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"The behind-the-scenes true story of Paul Watson, the world's most famous eco-pirate and marine animal rights activist."
Paul Watson became an animal rights activist at the young age of eleven, in 1962. When trappers killed a beaver that Paul had befriended, he systematically and efficiently located and destroyed their traps. This was the beginning of fifty years of animal rights activism. Among the international awards and recognition he has earned in that time, "Time Magazine" named Watson one of the top twenty environmental heroes of the 20th century.
In 1969, when just eighteen, Watson co-founded Greenpeace. He was also the first man to intervene between a whale and a harpoon. Watson left Greenpeace to establish the Sea Shepherd Conservation Society, which uses more aggressive direct-action strategies to combat threats to the world's ocean creatures. With a goal of protection and conservation of marine mammals, their first priority is ending the illegal hunting of seals and whales. In Antarctica, Japanese whalers kill hundreds of whales each year. To circumvent the moratorium on commercial whaling, Tokyo disguises their whaling under the cover of scientific programs. Yet the environmental movement got results: Japanese whalers, who intended to kill 850 minke whales, returned with only 507 whales in 2010. The International Court of Justice was asked to require Japan to end this whaling program, and the campaigns have included sinking ten illegal whaling ships, ramming more at sea, confiscating hundreds of long lines and drift nets and making more than 250 expeditions worldwide to save hundreds of thousands of marine animals.
Captain Watson, though fighting for a good cause, is labeled by some as a "pirate" and an "eco-terrorist," including those running Greenpeace today. But for those who think that petitions and banners will not be enough to save the ocean, he is a hero. To all his detractors, Paul Watson responds, "Find us a whale that disapproves of our actions and we promise to give it up!"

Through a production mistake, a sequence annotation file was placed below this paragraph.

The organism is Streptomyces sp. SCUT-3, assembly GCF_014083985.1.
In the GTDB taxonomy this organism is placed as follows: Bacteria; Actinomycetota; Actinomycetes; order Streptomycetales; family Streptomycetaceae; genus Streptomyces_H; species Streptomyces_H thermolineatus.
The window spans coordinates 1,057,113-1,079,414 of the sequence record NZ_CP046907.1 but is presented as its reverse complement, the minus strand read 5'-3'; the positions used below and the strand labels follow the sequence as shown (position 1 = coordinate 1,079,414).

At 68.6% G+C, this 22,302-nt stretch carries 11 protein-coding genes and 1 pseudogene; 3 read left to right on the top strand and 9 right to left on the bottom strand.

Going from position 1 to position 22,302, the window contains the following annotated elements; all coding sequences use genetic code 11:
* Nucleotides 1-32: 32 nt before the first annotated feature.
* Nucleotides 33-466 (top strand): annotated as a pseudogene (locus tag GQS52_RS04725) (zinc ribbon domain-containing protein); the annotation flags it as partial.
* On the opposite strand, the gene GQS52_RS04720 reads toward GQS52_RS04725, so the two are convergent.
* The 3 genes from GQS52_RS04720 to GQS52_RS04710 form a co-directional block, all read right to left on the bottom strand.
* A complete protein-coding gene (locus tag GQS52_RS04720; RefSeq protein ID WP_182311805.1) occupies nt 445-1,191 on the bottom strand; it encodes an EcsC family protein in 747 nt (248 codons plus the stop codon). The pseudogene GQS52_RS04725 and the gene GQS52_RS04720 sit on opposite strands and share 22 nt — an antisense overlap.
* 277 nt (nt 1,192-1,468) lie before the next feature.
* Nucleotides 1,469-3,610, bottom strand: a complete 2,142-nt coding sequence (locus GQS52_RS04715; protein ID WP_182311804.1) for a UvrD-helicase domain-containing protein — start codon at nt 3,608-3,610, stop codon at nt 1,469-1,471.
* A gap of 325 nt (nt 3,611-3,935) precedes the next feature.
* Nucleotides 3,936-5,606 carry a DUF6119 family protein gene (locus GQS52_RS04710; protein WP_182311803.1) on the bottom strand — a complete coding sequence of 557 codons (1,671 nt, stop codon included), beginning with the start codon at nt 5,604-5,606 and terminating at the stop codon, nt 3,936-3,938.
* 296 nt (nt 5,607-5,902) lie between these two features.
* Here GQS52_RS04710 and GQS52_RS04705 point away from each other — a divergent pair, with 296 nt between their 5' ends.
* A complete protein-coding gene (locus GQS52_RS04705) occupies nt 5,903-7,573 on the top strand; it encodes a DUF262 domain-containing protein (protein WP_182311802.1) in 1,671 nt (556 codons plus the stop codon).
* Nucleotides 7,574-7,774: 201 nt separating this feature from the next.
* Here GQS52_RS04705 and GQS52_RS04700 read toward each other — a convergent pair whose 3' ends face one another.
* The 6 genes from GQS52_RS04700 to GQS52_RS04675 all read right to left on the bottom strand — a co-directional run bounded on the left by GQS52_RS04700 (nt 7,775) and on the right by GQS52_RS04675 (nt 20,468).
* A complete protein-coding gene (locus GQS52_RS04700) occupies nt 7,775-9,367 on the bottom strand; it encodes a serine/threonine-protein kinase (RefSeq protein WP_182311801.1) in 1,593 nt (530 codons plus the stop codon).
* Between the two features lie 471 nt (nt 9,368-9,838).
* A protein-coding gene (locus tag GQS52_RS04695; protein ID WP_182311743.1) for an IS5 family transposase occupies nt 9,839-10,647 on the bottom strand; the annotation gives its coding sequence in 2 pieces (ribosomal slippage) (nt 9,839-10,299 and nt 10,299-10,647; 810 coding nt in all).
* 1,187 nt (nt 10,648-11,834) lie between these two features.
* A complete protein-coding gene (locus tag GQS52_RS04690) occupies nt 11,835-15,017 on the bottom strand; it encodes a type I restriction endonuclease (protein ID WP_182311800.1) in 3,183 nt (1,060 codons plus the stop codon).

In this book, Paul Watson reveals to shipmate Lamya Essemlali his motivations, campaigns, dangers and successes. Watson was recently arrested in Germany on a Costa Rican warrant that claimed he endangered the crew of a fishing vessel a decade ago. The Sea Shepherd feels the arrest is politically motivated and that he may be extradited to answer charges related to obstructing Japanese whaling activities. Watson skipped bail in Germany for an unknown destination, and is currently on the open seas.
Lamya Essemlali joined the Sea Shepherd crew in 2005 after meeting Paul Watson in Paris. She participated in seven campaigns at sea, four of which she coordinated alongside Captain Watson.
Throughout the book, Watson comes across as an extraordinarily thoughtful and uncompromising man who's been far ahead of his time in understanding the consequences of unbridled poaching of the oceans.... It provides a completely unfiltered view into Watson's mindset.... makes for compelling reading. And Watson certainly doesn't hold back.... In his core, Watson believes there are too many humans on the planet. And there need to be a lot fewer of them for marine life to thrive... If nothing else, this book will force readers to reexamine how human beings are annihilating other species, particularly those that live in the sea.--Charlie Smith"Georgia Straight" (04/25/2013) Presented as an extended interview, the book delves into a variety of topics revolving around Watson's philosophy and his actions. Watson describes experiences that shaped his attitude and activities... He has witnessed horrible slaughters of whales and other marine life...but manages to convey this without resorting to overly graphic descriptions.... In very simple terms, he states If the oceans die, we die. While other organizations and politicians stay on the sidelines as illegal whaling and fishing still goes on, Watson leads his Sea Shepherd Society into direct conflict with these ships and in the process stands between them and the marine life he has sworn to protect--Terry Peters"North Shore News" (05/31/2013)